The guided tour runs through the Sonoran Desert into the scenic Goldfield mountain range. The trail takes riders on saguaro cactus-studded ridges along the Lower Salt River into dry arroyos. The views are magnificent, and the horses are easygoing on an hourlong tour, which zips by quickly.

There are an array of options for accommodations. For a total escape, there’s the Fairmont Scottsdale Princess (, which is centrally located on a beautiful property and features spacious, comfortable rooms. The grounds are filled with fountains, fire pits and colorful desert plants. The breakfast at the Princess’s Ironwood American Kitchen ( was bountiful.

The local omelet, which includes chorizo, poblano pepper, caramelized onion, pico de gallo, cheddar cheese, cilantro chimichurri and crispy Yukon potato, is delicious. The apple-smoked pork burrito is another fine choice. The jalapeno hot sauce and aged gouda make such a difference.

If you would like to stay on property for dinner, check out Toro Latin Restaurant and Rum Bar ( The name is a bit misleading, as it fuses Latin and Asian. A suviche bar (sushi and ceviche) and a raw bar combines Asian and Latin. The mix of Brazilian steak and sushi works really well.

Boulders Resort and Spa presents the image I’ve always had of Arizona: wide open spaces, an array of mountains and endless cacti. The surprise I had was how green it is on the outer limits of Scottsdale. The property is tranquil and pristine, and the skies are so clear, particularly in the evening, which is perfect for star-gazing. There are four pools out along the Sonoran Desert foothills. The rooms, which include a fireplace, offer majestic views of the mountains.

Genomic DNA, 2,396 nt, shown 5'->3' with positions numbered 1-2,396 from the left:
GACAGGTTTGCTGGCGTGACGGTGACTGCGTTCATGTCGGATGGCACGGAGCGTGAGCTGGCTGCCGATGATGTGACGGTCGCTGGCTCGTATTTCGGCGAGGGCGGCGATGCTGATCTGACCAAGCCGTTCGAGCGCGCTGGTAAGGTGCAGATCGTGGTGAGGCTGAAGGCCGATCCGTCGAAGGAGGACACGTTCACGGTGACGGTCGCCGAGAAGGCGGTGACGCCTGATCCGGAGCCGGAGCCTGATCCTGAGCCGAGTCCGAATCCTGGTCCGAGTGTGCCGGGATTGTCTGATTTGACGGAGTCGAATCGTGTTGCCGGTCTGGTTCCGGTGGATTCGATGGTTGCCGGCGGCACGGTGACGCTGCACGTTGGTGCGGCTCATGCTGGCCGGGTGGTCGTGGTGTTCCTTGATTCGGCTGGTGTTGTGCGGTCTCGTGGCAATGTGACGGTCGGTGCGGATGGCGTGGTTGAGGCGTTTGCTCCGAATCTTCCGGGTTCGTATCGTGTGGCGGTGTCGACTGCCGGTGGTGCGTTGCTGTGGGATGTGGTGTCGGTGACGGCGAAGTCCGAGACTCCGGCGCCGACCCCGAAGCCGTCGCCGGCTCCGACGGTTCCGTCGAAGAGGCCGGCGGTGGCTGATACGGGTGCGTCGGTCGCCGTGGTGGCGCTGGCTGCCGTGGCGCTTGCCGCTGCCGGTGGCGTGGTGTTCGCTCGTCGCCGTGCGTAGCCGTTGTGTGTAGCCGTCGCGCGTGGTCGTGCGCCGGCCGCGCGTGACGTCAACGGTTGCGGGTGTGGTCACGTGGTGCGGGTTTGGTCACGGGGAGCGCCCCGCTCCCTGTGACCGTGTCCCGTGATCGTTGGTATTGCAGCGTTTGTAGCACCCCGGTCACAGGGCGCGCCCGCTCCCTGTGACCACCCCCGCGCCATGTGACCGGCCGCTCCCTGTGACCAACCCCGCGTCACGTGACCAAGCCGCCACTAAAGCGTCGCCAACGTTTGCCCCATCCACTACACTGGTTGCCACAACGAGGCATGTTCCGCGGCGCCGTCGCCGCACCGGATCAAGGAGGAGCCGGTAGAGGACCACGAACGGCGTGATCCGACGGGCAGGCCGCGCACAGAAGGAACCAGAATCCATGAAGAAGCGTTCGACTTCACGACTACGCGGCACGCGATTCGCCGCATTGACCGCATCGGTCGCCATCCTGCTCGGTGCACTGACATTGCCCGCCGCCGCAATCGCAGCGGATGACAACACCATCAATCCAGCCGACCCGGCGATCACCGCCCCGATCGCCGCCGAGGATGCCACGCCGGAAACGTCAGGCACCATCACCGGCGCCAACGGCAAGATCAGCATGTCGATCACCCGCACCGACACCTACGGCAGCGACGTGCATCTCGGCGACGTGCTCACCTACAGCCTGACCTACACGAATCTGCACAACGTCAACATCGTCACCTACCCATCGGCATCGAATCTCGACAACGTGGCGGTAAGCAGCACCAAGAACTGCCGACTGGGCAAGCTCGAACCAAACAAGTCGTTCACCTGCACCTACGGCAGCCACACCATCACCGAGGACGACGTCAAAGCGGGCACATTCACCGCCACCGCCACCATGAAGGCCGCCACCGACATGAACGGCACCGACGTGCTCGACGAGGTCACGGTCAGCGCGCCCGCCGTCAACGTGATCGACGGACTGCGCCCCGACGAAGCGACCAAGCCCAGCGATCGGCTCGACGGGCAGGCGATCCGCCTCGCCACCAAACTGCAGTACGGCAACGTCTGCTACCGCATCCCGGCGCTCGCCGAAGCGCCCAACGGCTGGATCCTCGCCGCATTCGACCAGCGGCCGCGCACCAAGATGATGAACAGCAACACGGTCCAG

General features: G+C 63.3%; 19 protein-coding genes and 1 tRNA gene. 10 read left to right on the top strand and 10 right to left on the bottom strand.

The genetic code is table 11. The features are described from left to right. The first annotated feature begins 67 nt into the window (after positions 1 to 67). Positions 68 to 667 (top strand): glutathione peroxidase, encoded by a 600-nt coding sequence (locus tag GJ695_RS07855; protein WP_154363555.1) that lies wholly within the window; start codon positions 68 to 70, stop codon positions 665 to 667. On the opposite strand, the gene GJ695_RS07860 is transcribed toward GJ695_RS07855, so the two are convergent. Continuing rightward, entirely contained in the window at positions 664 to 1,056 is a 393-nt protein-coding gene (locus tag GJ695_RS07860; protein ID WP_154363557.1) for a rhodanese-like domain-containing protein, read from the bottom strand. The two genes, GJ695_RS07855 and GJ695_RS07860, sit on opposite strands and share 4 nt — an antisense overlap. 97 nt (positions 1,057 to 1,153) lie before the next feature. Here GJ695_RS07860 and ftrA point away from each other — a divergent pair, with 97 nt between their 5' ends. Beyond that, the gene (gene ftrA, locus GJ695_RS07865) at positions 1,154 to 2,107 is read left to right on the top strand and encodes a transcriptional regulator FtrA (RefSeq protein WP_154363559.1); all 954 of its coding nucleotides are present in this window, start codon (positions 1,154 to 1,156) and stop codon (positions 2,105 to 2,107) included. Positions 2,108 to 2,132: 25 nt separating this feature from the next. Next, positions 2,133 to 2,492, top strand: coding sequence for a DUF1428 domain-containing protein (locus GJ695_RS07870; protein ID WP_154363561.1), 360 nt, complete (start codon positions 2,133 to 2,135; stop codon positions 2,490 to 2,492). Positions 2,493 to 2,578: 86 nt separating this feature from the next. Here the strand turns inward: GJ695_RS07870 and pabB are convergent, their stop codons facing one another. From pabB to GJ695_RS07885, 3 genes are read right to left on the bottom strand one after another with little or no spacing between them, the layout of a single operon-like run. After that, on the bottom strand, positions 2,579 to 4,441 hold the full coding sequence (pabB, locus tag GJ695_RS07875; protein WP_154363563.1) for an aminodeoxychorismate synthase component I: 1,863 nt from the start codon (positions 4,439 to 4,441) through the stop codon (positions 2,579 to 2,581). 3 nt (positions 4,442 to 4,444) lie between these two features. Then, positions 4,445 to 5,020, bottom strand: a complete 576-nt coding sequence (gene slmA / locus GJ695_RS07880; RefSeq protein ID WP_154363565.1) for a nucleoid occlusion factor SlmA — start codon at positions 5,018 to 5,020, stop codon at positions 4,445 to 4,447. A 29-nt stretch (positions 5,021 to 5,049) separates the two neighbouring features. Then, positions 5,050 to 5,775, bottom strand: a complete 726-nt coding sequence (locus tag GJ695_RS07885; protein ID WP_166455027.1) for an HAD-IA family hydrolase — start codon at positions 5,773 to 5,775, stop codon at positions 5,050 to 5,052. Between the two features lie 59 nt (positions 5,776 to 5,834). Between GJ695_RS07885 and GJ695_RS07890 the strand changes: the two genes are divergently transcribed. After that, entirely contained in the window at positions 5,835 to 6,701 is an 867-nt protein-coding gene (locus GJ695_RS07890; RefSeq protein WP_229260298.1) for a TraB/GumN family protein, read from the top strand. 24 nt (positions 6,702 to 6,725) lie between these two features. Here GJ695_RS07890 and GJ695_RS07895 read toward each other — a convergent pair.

The Grill Kitchen & Bar, one of the Boulders’ restaurants (, knocked it out of the park with its small plates, shrimp and grits and Southwest crab cakes. It’s a nice atmosphere overlooking the golf course. A tour of the property, which focuses on the ethnobotanical aspects of the region, was edifying. It was fascinating to learn how animals live in the desert and which cacti one can drink in order to survive.

There was one last culinary treat before departing. Breakfast at the Hash Kitchen (, a local chain with an extensive breakfast menu, hit the spot. I’ve never had anything like the huevos ranchero hash with five-hour braised short ribs and avocado sauce that I almost miss as much as the duck empanadas. I also indulged in the Nutella lobster tails, which are warm croissants stuffed with Nutella and covered in powdered sugar. Who says Nutella is just for kids?

There’s much fun to be had in the Arizona sun, but I was so taken aback by the food scene in Scottsdale. It’s fairly priced and delicious. Speaking of prices, hikes are free. I embarked on a pair of amazing jaunts, the Pinnacle Peak Summit Trail ( and the Gateway Loop Trail ( Both are scenic, well-maintained and not as well traveled as I imagined.

The Scottsdale experience was just what I needed after being off the road for six months. And those duck empanadas are worth another trip to the Valley of the Sun.